Equality Impact Assessment - Results
Title of Policy
National Development Plan for Crofting
Summary of aims and desired outcomes of Policy
The Plan will set the long-term strategic direction for crofting, highlighting the core elements necessary to ensure that crofting delivers policy priorities in relation to climate change and biodiversity and remains at the heart of our rural and remote rural communities.
The Plan will showcase the environmental credentials of crofting, highlighting the importance of crofting to the environment, biodiversity and mitigation of climate change, through the use of best practice case studies.
Directorate: Division: team
Directorate for Agriculture & Rural Economy
Agriculture Policy Division
Agricultural Development and Crofting
The overarching aim of the Plan is to create and maintain sustainable crofting communities and businesses. The Plan will set the long-term strategic direction for crofting, highlighting the core elements necessary to ensure that crofting delivers policy priorities in relation to climate change and biodiversity and remains at the heart of our rural and remote rural communities.
The Plan will promote high nature value agricultural activity, and showcase the environmental credentials of crofting, highlighting the importance of crofting to the environment, biodiversity, and mitigation of climate change.
The Plan will affect crofters and crofting communities. Crofting is a system of land tenure that exists in Scotland's Highlands and Islands. Crofting contributes to the sustainability of Scotland's rural and island communities.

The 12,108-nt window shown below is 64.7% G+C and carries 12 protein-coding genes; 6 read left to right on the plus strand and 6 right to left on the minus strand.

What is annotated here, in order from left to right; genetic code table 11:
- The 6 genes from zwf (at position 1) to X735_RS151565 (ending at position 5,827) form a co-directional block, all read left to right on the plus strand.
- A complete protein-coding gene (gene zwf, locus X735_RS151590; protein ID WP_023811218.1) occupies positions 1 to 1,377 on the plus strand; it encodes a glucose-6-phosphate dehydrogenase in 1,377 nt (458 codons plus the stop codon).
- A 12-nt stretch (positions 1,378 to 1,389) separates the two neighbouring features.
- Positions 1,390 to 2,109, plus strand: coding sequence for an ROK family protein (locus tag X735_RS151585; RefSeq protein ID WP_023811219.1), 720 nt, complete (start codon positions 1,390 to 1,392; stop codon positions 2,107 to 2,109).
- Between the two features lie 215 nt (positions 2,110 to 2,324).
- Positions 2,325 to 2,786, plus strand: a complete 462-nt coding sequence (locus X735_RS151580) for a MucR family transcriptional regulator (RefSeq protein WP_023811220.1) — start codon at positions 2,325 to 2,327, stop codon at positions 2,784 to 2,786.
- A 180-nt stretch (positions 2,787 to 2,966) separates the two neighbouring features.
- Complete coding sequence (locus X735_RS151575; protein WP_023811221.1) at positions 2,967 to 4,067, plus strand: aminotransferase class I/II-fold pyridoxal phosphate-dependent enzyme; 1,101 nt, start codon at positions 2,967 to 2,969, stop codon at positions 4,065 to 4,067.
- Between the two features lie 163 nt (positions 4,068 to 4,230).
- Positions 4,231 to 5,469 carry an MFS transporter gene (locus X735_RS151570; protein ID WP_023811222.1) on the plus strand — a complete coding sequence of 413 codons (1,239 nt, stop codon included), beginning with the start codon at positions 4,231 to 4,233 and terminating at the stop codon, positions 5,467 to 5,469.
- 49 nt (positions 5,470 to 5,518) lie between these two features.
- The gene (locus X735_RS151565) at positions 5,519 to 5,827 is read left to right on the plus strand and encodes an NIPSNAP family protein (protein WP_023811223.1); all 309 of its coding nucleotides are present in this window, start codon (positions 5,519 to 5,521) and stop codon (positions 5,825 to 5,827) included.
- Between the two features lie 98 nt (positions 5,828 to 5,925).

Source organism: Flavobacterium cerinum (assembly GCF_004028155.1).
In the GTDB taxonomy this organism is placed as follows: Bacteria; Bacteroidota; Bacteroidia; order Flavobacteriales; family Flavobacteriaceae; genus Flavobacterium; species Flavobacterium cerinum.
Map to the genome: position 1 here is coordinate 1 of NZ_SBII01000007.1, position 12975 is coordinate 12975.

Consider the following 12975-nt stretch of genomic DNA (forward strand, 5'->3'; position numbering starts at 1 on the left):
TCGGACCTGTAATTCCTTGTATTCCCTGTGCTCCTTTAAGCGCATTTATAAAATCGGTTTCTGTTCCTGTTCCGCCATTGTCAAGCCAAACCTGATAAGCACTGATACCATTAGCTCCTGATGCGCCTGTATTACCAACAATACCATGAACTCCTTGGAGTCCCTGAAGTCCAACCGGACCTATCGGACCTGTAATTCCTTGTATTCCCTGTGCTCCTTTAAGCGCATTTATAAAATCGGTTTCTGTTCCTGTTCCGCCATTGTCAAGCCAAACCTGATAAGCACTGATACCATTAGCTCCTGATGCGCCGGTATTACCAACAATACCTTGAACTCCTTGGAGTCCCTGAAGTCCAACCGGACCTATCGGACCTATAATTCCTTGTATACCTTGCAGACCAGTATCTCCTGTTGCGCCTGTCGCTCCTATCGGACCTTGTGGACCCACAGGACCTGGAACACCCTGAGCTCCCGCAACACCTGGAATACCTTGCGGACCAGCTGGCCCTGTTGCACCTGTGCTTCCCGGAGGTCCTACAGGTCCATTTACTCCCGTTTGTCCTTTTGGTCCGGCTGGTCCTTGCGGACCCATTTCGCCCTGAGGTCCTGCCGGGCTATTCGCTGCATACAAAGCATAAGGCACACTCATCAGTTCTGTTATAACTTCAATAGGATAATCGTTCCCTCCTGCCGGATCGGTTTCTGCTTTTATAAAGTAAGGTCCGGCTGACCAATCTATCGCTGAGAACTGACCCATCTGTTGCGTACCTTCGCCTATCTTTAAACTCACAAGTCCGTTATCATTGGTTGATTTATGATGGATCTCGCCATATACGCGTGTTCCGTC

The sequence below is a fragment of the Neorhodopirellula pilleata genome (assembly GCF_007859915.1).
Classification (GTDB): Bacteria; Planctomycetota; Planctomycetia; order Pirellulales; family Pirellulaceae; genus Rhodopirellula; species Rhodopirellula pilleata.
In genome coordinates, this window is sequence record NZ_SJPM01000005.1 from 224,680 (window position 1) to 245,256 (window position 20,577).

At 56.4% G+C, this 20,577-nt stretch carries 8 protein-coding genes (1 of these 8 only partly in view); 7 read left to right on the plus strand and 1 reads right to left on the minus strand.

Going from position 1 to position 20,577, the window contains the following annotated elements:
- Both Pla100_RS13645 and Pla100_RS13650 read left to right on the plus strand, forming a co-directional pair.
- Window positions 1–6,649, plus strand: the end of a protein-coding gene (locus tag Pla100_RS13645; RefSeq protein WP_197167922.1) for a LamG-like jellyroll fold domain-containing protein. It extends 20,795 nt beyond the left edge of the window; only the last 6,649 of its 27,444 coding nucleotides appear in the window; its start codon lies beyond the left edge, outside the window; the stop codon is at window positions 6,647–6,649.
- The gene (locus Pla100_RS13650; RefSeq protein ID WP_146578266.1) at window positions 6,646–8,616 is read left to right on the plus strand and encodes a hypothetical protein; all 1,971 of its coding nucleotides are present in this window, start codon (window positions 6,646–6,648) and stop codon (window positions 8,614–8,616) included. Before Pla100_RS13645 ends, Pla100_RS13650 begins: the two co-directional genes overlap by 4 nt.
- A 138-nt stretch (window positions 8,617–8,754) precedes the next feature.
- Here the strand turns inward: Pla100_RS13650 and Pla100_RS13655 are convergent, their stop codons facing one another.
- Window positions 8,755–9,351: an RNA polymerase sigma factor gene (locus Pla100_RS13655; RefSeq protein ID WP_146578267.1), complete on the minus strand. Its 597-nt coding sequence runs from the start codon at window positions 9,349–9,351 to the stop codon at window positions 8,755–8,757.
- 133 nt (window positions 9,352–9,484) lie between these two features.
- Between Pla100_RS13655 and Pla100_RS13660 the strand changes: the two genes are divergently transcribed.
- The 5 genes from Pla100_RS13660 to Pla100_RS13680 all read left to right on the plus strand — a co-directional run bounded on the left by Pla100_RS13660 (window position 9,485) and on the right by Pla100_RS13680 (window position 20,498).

The Plan covers a number of areas, including the Crofting Commission's role in the development of crofting, job creation and partnership working, environment and biodiversity, housing, local food networks, community development and financial investments.
Through the Crofting Commission's expanded development and regulatory activities, the Scottish Government will encourage: active management of common grazings; taking action on failure to cultivate and neglect of croft land, as well as non-residency, which will create further opportunities for new entrants; and the exploration of new ways to ensure that entry to crofting is more accessible.
Throughout the development and drafting process of the Plan, crofting officials engaged with members of the Crofting Commission, HIE, NatureScot, SG colleagues and the Crofting Stakeholder Forum.
The Scope of the EQIA
The National Development Plan was based upon the work undertaken by the Crofting Stakeholder Forum and its six priority papers covering crofting legislation, new entrants, housing, crofting development, financial incentives and common grazings.
The Plan also builds upon the responses received to the SG 'Stability and Simplicity' consultation, undertaken in 2018; the public consultation of 'Crofting Legislation and Future Priorities for Crofting'; and the survey results to the 'Economic Condition of Crofting Report, together with various published reports that have been carried out on the subject of crofting, or affecting crofting.
The Crofting Commission were involved in the EQIA process.
There is no barrier to individuals with protected characteristics from becoming crofters, or gaining advice and support from the relevant bodies on becoming a crofter. The National Development Plan is applicable to all crofters, irrespective of age, disability, gender and gender identity (including pregnancy and maternity), sexual orientation, race, and religion and belief.
Recommendations and Conclusion
Having considered the potential impacts of the Plan, crofting officials and those consulted, agree that no individual will be disadvantaged by the Plan. The Plan is neutral to all protected characteristics and all individuals, as it applies to all crofters equally across the crofting counties of the Highlands and Islands. It is therefore our assessment that the National Development Plan for Crofting does not give rise to any equality issues.